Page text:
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Deadly and tiny missing radioactive capsule has been found in Australia

Deadly and tiny missing radioactive capsule has been found in Australia

Authorities had to search along a 1,400km stretch of highway to locate the 'needle in the haystack'.

Authorities have revealed the tiny and deadly missing radioactive capsule has been found in the Australian outback.

It's smaller than a 10 cent piece and it managed to hop off the back of a truck that was travelling from the Pilbara mining town of Newman to the Perth suburb of Malaga.

ABC News says it was lost anytime between January 11 to January 16 and it had authorities really concerned.

While it might be small, it posed a serious threat to life as it could cause cancer to anyone who spent enough time around it as it contained a small quantity of radioactive Caesium-137.

The capsule is 'used within gauges in mining operations', according to News Corp.

Authorities had a big job on their hands as they were tasked to find a needle in a haystack.

Their search area was a 1,400 kilometre stretch of highway and they had to sweep the whole road, including on either side, to find it.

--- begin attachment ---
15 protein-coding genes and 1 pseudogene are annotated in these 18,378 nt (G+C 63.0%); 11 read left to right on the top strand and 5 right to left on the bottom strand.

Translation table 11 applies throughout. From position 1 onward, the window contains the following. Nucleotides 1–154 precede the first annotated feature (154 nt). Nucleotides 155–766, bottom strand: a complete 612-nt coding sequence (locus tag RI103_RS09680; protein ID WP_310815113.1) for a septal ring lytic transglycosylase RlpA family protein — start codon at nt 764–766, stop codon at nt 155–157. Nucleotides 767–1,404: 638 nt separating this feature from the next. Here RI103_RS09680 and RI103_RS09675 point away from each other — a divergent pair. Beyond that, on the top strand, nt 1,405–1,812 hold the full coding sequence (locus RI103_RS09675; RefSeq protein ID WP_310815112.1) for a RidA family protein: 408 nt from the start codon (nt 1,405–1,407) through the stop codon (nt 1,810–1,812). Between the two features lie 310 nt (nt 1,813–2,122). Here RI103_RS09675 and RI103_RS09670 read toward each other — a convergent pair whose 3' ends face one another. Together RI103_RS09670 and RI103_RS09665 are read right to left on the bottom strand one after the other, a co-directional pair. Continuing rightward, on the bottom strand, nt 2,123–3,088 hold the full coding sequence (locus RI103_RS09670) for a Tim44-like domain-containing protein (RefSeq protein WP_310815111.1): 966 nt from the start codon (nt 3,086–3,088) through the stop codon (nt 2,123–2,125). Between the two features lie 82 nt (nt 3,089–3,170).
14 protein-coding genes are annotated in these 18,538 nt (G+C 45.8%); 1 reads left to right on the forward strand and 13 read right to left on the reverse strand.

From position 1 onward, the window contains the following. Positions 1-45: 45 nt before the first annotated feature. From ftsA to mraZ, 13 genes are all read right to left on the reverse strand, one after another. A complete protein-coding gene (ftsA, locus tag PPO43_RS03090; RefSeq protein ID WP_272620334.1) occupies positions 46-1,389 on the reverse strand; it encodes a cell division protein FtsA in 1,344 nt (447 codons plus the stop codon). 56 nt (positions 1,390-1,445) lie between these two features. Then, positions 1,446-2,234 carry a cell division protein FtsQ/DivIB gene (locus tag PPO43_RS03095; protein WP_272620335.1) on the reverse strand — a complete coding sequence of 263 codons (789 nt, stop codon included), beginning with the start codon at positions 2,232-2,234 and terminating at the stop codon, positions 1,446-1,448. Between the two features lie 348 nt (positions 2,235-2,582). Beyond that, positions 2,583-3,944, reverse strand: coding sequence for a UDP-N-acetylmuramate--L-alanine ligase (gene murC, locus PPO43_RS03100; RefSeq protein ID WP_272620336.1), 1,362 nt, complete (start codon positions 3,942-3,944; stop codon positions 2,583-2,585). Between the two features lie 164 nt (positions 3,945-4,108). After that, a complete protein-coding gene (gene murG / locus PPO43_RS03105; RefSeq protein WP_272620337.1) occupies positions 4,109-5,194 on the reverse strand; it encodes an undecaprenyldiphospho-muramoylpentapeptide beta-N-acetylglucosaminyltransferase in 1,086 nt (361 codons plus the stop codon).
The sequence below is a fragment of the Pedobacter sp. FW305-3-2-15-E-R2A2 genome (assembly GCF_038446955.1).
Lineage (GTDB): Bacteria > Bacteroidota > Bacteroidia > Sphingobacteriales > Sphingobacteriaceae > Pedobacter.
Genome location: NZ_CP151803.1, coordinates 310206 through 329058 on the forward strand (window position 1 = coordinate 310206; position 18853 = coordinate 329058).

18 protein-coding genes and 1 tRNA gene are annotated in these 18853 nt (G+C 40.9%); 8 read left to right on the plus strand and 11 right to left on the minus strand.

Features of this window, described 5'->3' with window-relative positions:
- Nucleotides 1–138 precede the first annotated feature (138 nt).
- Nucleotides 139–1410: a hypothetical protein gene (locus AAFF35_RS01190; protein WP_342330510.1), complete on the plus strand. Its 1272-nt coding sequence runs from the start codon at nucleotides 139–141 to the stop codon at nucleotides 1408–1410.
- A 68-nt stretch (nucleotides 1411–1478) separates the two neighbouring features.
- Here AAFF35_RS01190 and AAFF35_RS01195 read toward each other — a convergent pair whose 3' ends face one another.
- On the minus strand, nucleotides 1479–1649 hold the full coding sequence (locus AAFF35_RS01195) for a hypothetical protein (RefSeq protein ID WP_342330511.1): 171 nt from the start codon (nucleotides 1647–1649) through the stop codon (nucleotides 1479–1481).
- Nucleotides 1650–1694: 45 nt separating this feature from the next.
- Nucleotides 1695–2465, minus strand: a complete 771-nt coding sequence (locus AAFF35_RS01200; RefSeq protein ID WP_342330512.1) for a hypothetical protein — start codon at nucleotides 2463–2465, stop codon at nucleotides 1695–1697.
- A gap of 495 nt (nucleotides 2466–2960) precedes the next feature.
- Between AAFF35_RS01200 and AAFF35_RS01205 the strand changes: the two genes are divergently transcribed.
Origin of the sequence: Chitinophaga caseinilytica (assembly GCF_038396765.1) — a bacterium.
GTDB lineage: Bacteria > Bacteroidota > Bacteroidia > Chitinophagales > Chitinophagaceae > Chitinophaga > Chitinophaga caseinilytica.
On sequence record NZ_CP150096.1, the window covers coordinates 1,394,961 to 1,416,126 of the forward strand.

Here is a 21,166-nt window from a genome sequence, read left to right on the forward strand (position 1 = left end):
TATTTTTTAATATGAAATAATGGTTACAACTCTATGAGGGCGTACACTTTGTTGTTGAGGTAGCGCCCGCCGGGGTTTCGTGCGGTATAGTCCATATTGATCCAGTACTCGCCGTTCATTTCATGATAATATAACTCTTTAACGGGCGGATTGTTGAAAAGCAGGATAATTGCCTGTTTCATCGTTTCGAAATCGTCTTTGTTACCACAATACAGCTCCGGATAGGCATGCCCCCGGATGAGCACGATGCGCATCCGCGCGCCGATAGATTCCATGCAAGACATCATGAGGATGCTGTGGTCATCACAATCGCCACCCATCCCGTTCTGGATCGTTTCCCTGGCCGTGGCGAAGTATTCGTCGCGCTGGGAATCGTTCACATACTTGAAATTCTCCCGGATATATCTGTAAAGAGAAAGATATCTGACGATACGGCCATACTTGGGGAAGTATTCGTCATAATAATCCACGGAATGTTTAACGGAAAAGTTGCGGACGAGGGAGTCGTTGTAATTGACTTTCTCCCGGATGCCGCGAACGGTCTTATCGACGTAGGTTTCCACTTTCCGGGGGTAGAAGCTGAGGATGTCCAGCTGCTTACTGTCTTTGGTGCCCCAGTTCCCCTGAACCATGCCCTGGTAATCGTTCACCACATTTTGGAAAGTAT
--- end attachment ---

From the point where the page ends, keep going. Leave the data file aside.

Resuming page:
Peter Ptschelinzew / Alamy Stock Photo

Thankfully though, it's been located.

WA Emergency Services Minister Stephen Dawson said: "I do want to emphasise this is an extraordinary result. The search crews have quite literally found the needle in the haystack."

It was found two metres from the road by a team comprising of the Australian Nuclear Science and Technology Organisation and the Department of Fire and Emergency Services.

A vehicle was going 70km/h down the highway when a radioactive detection device started pinging with good news.

That narrowed the humungous search area down and authorities started combing through the earth just off the Great Northern Highway.

Now that it's been found, a 20 metre 'hot zone' has been set up around where the capsule was located to protect the public.

Minister Dawson said: "Let's wait and see what happens with the investigation as to who we can apportion blame to.

"But certainly, I do want to state Rio Tinto have been exceptional in terms of how they have reached out to us and offered all levels of support, so I'm very grateful for that offer from [Rio Tinto's Chief Executive of Iron Ore] Simon Trott."

Trott was pleased to know the capsule had been found.

"I would be happy to reimburse the cost of the search, of course that ultimately is a matter for the state government," he said.

"There will be a full investigation, we'll fully cooperate with the investigation, if as part of that there's a request from government, we would be happy to reimburse the cost of the search."

Featured Image Credit: DFES. Michael Evans / Alamy Stock Photo

Topics: News, Australia